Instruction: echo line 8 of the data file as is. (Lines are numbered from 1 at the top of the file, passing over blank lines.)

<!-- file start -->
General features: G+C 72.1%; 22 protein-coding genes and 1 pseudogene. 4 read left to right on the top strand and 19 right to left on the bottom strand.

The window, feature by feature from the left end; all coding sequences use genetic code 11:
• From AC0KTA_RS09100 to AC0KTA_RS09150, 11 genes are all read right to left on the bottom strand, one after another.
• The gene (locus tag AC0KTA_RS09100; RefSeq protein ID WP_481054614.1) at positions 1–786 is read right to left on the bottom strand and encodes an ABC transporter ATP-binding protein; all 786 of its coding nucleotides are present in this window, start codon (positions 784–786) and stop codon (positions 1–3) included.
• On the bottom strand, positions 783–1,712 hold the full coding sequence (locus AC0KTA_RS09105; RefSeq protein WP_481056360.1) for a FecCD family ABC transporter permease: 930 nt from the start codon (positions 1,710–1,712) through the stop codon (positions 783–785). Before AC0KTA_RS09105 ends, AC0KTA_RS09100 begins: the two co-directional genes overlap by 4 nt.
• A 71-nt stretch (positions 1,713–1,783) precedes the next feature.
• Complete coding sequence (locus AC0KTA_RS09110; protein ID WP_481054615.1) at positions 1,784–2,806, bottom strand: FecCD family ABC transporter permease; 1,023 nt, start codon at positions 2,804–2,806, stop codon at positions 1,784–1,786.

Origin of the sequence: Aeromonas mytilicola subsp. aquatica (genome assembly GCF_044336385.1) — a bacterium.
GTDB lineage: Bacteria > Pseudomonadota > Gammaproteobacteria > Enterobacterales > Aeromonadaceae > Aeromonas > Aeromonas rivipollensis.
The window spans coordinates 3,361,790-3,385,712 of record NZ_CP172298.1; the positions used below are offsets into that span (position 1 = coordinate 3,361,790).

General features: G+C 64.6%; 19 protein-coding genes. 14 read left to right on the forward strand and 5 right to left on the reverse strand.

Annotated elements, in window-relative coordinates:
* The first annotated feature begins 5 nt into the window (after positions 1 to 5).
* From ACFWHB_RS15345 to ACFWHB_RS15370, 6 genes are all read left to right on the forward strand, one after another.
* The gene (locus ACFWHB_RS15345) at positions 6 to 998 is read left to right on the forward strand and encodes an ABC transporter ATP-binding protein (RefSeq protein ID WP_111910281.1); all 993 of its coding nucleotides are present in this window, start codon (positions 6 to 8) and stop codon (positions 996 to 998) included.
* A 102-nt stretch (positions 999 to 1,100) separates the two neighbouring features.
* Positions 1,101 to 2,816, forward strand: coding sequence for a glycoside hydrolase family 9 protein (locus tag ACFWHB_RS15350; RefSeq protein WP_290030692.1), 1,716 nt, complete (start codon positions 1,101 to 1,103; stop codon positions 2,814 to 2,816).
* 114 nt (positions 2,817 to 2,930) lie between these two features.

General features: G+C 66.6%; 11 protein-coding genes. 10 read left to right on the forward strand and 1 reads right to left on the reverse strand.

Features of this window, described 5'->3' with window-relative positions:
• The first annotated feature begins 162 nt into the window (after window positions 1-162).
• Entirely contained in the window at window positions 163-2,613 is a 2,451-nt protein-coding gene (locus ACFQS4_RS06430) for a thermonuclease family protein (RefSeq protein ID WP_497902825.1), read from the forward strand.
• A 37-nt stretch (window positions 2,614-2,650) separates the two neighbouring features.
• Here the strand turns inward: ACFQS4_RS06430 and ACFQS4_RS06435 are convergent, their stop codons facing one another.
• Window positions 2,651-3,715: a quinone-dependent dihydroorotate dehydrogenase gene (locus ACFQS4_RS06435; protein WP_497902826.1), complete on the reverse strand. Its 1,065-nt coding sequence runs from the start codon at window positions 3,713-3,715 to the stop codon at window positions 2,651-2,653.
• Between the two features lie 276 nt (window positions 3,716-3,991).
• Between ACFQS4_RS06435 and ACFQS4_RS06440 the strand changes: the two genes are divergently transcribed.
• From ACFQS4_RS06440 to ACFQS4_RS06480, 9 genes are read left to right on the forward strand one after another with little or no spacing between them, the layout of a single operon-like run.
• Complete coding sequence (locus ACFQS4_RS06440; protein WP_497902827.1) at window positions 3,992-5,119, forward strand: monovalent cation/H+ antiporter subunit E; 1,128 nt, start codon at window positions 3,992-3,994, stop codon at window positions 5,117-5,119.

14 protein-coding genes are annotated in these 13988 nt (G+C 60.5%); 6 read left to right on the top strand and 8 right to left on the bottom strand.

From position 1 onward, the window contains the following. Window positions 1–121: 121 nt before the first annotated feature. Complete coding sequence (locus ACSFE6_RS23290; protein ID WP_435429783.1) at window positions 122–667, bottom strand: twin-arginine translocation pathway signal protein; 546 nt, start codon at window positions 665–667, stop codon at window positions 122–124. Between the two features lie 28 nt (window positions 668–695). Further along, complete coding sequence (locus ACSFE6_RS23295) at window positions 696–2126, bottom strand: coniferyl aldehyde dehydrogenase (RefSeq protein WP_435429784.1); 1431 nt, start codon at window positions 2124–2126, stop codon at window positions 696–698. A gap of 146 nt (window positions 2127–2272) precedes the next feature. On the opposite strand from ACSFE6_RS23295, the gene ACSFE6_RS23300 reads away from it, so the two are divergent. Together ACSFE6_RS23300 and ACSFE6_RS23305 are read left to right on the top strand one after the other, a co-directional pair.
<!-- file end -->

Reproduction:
Origin of the sequence: Aeromonas mytilicola subsp. aquatica (genome assembly GCF_044336385.1) — a bacterium.